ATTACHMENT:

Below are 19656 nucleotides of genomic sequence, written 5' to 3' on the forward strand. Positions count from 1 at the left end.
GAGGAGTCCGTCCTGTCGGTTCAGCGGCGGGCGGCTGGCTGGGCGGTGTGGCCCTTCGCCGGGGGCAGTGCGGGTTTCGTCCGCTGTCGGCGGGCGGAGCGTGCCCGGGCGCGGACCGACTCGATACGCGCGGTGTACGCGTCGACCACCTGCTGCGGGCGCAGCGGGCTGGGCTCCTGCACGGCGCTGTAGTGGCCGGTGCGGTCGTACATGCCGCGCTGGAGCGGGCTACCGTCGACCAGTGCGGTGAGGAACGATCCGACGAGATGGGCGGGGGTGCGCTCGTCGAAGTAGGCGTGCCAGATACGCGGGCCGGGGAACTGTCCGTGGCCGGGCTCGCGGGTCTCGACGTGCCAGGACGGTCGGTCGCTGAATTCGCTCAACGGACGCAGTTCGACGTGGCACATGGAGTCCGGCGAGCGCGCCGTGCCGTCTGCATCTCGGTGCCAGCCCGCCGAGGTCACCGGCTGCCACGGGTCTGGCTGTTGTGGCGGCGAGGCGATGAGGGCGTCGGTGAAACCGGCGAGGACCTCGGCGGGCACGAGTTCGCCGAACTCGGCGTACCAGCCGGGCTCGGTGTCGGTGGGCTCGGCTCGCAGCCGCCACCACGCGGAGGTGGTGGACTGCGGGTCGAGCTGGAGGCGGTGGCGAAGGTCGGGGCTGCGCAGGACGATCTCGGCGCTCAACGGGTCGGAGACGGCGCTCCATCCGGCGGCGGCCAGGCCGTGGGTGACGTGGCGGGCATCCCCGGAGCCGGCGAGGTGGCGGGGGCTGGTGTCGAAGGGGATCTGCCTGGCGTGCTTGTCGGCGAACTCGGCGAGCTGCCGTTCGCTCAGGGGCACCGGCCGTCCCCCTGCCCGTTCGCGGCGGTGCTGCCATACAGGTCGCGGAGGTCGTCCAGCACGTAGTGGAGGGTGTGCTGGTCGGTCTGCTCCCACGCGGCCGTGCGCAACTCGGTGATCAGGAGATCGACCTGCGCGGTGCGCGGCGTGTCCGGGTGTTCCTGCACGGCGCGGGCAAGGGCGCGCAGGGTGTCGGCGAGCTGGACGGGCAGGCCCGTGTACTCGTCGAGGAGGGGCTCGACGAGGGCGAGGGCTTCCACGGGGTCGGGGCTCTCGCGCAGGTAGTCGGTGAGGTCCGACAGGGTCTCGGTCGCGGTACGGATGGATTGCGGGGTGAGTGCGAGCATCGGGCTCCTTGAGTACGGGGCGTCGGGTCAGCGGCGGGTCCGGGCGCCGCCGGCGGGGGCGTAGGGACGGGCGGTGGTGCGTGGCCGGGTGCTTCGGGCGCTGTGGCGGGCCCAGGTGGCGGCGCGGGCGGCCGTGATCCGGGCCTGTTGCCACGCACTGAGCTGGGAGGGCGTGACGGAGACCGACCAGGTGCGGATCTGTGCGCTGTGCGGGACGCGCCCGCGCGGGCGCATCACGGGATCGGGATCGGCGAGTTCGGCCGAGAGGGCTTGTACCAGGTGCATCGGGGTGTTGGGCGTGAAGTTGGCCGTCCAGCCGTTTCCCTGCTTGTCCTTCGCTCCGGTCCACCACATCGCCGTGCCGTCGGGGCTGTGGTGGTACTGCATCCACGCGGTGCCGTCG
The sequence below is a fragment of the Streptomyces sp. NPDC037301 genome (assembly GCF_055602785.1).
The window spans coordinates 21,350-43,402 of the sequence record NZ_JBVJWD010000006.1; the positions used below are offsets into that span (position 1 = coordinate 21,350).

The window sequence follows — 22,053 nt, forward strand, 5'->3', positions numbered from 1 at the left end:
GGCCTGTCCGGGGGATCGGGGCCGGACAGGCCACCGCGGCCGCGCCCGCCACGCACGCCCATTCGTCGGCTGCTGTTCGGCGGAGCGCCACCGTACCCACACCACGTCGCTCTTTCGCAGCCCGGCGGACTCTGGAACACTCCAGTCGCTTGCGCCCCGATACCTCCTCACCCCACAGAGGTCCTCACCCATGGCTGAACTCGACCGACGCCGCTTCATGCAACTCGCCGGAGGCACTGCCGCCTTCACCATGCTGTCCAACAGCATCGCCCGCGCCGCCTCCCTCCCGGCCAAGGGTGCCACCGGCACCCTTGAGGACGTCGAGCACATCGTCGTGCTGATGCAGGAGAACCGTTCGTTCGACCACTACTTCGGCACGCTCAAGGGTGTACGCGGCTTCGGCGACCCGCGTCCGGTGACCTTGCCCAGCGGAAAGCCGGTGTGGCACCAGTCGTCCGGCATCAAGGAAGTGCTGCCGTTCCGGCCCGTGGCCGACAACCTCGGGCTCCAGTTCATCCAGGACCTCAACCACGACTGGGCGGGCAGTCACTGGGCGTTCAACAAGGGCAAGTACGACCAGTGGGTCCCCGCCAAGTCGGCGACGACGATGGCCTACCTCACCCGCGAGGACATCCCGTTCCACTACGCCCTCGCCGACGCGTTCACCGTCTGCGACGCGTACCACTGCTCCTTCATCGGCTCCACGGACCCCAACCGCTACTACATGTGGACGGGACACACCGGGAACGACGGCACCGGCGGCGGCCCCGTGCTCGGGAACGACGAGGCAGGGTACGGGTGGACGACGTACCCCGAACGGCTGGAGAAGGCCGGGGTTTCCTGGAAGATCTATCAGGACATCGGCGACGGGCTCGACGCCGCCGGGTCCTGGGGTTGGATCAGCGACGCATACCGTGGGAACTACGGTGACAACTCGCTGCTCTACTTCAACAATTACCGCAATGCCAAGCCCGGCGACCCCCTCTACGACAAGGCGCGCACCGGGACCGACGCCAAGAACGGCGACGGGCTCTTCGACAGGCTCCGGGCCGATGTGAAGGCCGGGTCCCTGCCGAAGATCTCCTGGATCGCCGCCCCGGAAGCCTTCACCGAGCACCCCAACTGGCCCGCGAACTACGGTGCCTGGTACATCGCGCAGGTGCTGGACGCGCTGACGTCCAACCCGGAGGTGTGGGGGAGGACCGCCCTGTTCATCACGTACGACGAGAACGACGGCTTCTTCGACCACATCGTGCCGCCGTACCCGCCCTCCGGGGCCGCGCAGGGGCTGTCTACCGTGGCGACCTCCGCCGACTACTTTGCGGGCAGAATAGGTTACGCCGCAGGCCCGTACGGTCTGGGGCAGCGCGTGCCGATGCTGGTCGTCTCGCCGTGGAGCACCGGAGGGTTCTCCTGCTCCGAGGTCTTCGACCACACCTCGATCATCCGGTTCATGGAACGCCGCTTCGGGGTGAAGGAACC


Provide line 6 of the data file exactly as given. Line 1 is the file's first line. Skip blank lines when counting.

GGCCTGTCCGGGGGATCGGGGCCGGACAGGCCACCGCGGCCGCGCCCGCCACGCACGCCCATTCGTCGGCTGCTGTTCGGCGGAGCGCCACCGTACCCACACCACGTCGCTCTTTCGCAGCCCGGCGGACTCTGGAACACTCCAGTCGCTTGCGCCCCGATACCTCCTCACCCCACAGAGGTCCTCACCCATGGCTGAACTCGACCGACGCCGCTTCATGCAACTCGCCGGAGGCACTGCCGCCTTCACCATGCTGTCCAACAGCATCGCCCGCGCCGCCTCCCTCCCGGCCAAGGGTGCCACCGGCACCCTTGAGGACGTCGAGCACATCGTCGTGCTGATGCAGGAGAACCGTTCGTTCGACCACTACTTCGGCACGCTCAAGGGTGTACGCGGCTTCGGCGACCCGCGTCCGGTGACCTTGCCCAGCGGAAAGCCGGTGTGGCACCAGTCGTCCGGCATCAAGGAAGTGCTGCCGTTCCGGCCCGTGGCCGACAACCTCGGGCTCCAGTTCATCCAGGACCTCAACCACGACTGGGCGGGCAGTCACTGGGCGTTCAACAAGGGCAAGTACGACCAGTGGGTCCCCGCCAAGTCGGCGACGACGATGGCCTACCTCACCCGCGAGGACATCCCGTTCCACTACGCCCTCGCCGACGCGTTCACCGTCTGCGACGCGTACCACTGCTCCTTCATCGGCTCCACGGACCCCAACCGCTACTACATGTGGACGGGACACACCGGGAACGACGGCACCGGCGGCGGCCCCGTGCTCGGGAACGACGAGGCAGGGTACGGGTGGACGACGTACCCCGAACGGCTGGAGAAGGCCGGGGTTTCCTGGAAGATCTATCAGGACATCGGCGACGGGCTCGACGCCGCCGGGTCCTGGGGTTGGATCAGCGACGCATACCGTGGGAACTACGGTGACAACTCGCTGCTCTACTTCAACAATTACCGCAATGCCAAGCCCGGCGACCCCCTCTACGACAAGGCGCGCACCGGGACCGACGCCAAGAACGGCGACGGGCTCTTCGACAGGCTCCGGGCCGATGTGAAGGCCGGGTCCCTGCCGAAGATCTCCTGGATCGCCGCCCCGGAAGCCTTCACCGAGCACCCCAACTGGCCCGCGAACTACGGTGCCTGGTACATCGCGCAGGTGCTGGACGCGCTGACGTCCAACCCGGAGGTGTGGGGGAGGACCGCCCTGTTCATCACGTACGACGAGAACGACGGCTTCTTCGACCACATCGTGCCGCCGTACCCGCCCTCCGGGGCCGCGCAGGGGCTGTCTACCGTGGCGACCTCCGCCGACTACTTTGCGGGCAGAATAGGTTACGCCGCAGGCCCGTACGGTCTGGGGCAGCGCGTGCCGATGCTGGTCGTCTCGCCGTGGAGCACCGGAGGGTTCTCCTGCTCCGAGGTCTTCGACCACACCTCGATCATCCGGTTCATGGAACGCCGCTTCGGGGTGAAGGAACC